Saturday, June 16, 2012

No Scalpel Vasectomy (part 1)


Vasectomy is the most popular form of permanent surgical birth control for men. In 2002, an estimated 526,501 vasectomies were performed in the United States, which is a rate of 10.2/1,000 in men aged 25-49 years. The no-scalpel vasectomy (NSV), originally developed in China in 1974 and first introduced in the United States in 1984, is an innovative approach to exposing the vas deferens using 2 specialized surgical instruments. A recent Cochrane Review concluded that the NSV, as compared to traditional incisional technique, resulted in less bleeding, hematoma, infection, and pain, and a shorter operative time. According to one study, 37.8% of physicians, including urologists, family practitioners, and general surgeons, were using the NSV technique by 2002.
·         Vasectomy is indicated for any fully informed man who does not want to father any children (or any additional children) and who desires an inexpensive outpatient method of voluntary permanent surgical sterilization.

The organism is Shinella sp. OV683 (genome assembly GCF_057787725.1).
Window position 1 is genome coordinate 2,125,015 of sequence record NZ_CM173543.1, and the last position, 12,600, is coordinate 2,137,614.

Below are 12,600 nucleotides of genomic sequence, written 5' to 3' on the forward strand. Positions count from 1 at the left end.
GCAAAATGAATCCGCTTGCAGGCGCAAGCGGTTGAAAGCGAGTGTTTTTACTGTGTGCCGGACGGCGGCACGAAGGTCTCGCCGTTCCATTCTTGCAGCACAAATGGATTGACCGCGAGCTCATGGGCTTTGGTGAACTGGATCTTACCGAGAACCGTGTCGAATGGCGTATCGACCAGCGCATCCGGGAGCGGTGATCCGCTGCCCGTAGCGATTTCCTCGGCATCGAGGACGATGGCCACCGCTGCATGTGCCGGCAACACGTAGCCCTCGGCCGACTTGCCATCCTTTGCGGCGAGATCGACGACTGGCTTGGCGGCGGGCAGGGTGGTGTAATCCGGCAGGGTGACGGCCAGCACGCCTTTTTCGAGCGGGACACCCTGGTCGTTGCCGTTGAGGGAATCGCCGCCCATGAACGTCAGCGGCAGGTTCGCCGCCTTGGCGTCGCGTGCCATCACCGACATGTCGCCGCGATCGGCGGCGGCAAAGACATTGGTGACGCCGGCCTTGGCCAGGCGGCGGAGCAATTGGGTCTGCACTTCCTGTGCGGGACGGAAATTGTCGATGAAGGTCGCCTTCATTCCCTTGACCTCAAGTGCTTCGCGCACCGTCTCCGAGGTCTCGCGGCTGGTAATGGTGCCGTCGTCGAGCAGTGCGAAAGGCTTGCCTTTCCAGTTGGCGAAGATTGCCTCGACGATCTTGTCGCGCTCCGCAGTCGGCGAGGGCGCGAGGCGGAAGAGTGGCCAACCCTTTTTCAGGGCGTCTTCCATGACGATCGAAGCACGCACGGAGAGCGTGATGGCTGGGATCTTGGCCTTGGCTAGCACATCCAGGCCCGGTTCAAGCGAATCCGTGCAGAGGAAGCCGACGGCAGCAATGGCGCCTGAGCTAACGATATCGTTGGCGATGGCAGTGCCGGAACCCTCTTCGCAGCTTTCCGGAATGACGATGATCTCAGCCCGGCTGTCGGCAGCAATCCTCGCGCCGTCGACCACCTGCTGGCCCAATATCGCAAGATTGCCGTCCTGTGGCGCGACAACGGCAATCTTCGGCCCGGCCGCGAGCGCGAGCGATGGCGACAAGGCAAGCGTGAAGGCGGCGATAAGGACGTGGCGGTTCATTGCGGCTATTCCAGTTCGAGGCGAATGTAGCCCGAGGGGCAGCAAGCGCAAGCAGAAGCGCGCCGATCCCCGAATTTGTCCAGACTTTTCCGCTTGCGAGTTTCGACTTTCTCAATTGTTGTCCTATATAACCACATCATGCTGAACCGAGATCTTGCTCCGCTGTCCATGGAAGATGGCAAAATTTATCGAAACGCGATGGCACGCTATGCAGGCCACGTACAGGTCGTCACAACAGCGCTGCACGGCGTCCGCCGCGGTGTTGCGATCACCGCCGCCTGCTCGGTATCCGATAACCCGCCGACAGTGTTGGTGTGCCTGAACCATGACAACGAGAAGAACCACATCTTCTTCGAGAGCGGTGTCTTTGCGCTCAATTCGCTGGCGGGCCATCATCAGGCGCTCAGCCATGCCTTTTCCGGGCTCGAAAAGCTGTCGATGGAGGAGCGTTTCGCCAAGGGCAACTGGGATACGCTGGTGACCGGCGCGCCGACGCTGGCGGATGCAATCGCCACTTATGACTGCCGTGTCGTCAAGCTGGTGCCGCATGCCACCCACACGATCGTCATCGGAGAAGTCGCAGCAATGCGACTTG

·         Although less popular than other forms of sterilization, such as tubal ligation for the man’s sexual partner, the procedure offers the advantages of lower expense, lower level of invasiveness (ie, does not require general anesthesia or hospitalization), and quicker recovery time. Also, future checks of fertility are possible at any time with semen analysis, unlike with women who have undergone tubal ligation.

·         Contraindications to no-scalpel vasectomy (NSV) include the following:
·         Anatomic abnormalities, such as the inability to palpate and mobilize both vas deferens or large hydroceles or varicoceles
·         Past trauma and scarring of the scrotum
·         Acute local scrotal skin infections
·         Extreme care and consideration must be taken with patients who are taking anticoagulants or antiplatelet medications.
·         Provision and review of both written and verbal informed consent is paramount. Men and their spouses must understand that vasectomy should be considered a permanent sterilization procedure. Belief that reanastomosis microsurgery provides a good backup plan for fathering future children should be strongly discouraged.
·         Surgical complications, failure rates, alternative methods of birth control, and possible chronic postoperative pain should also be discussed, and all questions should be answered.
·         Emotional instability or equivocal feelings about permanent sterilization are contraindications to vasectomy.
·         Compliance with postoperative follow-up and postprocedure semen analysis is of utmost importance.



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